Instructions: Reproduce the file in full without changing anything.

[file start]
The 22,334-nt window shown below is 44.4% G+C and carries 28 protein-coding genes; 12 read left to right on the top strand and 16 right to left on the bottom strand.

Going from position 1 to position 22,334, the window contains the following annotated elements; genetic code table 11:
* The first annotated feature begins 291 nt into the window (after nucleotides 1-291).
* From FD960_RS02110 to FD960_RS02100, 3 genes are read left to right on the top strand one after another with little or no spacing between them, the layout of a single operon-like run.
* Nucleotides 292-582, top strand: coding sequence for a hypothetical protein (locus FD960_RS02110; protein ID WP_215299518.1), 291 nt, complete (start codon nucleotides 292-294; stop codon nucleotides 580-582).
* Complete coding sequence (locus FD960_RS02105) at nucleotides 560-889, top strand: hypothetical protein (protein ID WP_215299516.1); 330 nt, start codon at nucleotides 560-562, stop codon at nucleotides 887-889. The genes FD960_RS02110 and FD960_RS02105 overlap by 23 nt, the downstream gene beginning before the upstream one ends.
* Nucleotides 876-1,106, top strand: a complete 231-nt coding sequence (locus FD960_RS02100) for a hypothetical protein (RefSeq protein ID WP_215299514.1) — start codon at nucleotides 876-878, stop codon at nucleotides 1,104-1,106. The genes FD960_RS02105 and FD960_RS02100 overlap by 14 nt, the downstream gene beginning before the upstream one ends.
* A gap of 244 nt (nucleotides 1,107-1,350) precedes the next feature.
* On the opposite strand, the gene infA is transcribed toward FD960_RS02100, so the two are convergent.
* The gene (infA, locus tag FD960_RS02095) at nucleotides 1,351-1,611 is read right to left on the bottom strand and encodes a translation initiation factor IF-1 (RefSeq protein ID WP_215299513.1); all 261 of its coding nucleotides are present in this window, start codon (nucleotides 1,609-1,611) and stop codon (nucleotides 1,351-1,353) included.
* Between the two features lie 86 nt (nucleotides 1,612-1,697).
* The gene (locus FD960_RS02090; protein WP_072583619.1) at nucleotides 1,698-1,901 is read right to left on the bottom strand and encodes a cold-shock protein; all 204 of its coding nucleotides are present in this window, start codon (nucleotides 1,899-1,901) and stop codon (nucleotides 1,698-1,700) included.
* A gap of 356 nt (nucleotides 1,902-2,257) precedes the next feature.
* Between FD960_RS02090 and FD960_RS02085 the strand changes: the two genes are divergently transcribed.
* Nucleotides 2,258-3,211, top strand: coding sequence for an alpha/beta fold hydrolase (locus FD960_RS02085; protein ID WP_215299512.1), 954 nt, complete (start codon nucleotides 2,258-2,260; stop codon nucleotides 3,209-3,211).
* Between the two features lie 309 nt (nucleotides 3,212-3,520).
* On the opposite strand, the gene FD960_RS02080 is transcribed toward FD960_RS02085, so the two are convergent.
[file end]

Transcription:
The 22,334-nt window shown below is 44.4% G+C and carries 28 protein-coding genes; 12 read left to right on the top strand and 16 right to left on the bottom strand.

Going from position 1 to position 22,334, the window contains the following annotated elements; genetic code table 11:
* The first annotated feature begins 291 nt into the window (after nucleotides 1-291).
* From FD960_RS02110 to FD960_RS02100, 3 genes are read left to right on the top strand one after another with little or no spacing between them, the layout of a single operon-like run.
* Nucleotides 292-582, top strand: coding sequence for a hypothetical protein (locus FD960_RS02110; protein ID WP_215299518.1), 291 nt, complete (start codon nucleotides 292-294; stop codon nucleotides 580-582).
* Complete coding sequence (locus FD960_RS02105) at nucleotides 560-889, top strand: hypothetical protein (protein ID WP_215299516.1); 330 nt, start codon at nucleotides 560-562, stop codon at nucleotides 887-889. The genes FD960_RS02110 and FD960_RS02105 overlap by 23 nt, the downstream gene beginning before the upstream one ends.
* Nucleotides 876-1,106, top strand: a complete 231-nt coding sequence (locus FD960_RS02100) for a hypothetical protein (RefSeq protein ID WP_215299514.1) — start codon at nucleotides 876-878, stop codon at nucleotides 1,104-1,106. The genes FD960_RS02105 and FD960_RS02100 overlap by 14 nt, the downstream gene beginning before the upstream one ends.
* A gap of 244 nt (nucleotides 1,107-1,350) precedes the next feature.
* On the opposite strand, the gene infA is transcribed toward FD960_RS02100, so the two are convergent.
* The gene (infA, locus tag FD960_RS02095) at nucleotides 1,351-1,611 is read right to left on the bottom strand and encodes a translation initiation factor IF-1 (RefSeq protein ID WP_215299513.1); all 261 of its coding nucleotides are present in this window, start codon (nucleotides 1,609-1,611) and stop codon (nucleotides 1,351-1,353) included.
* Between the two features lie 86 nt (nucleotides 1,612-1,697).
* The gene (locus FD960_RS02090; protein WP_072583619.1) at nucleotides 1,698-1,901 is read right to left on the bottom strand and encodes a cold-shock protein; all 204 of its coding nucleotides are present in this window, start codon (nucleotides 1,899-1,901) and stop codon (nucleotides 1,698-1,700) included.
* A gap of 356 nt (nucleotides 1,902-2,257) precedes the next feature.
* Between FD960_RS02090 and FD960_RS02085 the strand changes: the two genes are divergently transcribed.
* Nucleotides 2,258-3,211, top strand: coding sequence for an alpha/beta fold hydrolase (locus FD960_RS02085; protein ID WP_215299512.1), 954 nt, complete (start codon nucleotides 2,258-2,260; stop codon nucleotides 3,209-3,211).
* Between the two features lie 309 nt (nucleotides 3,212-3,520).
* On the opposite strand, the gene FD960_RS02080 is transcribed toward FD960_RS02085, so the two are convergent.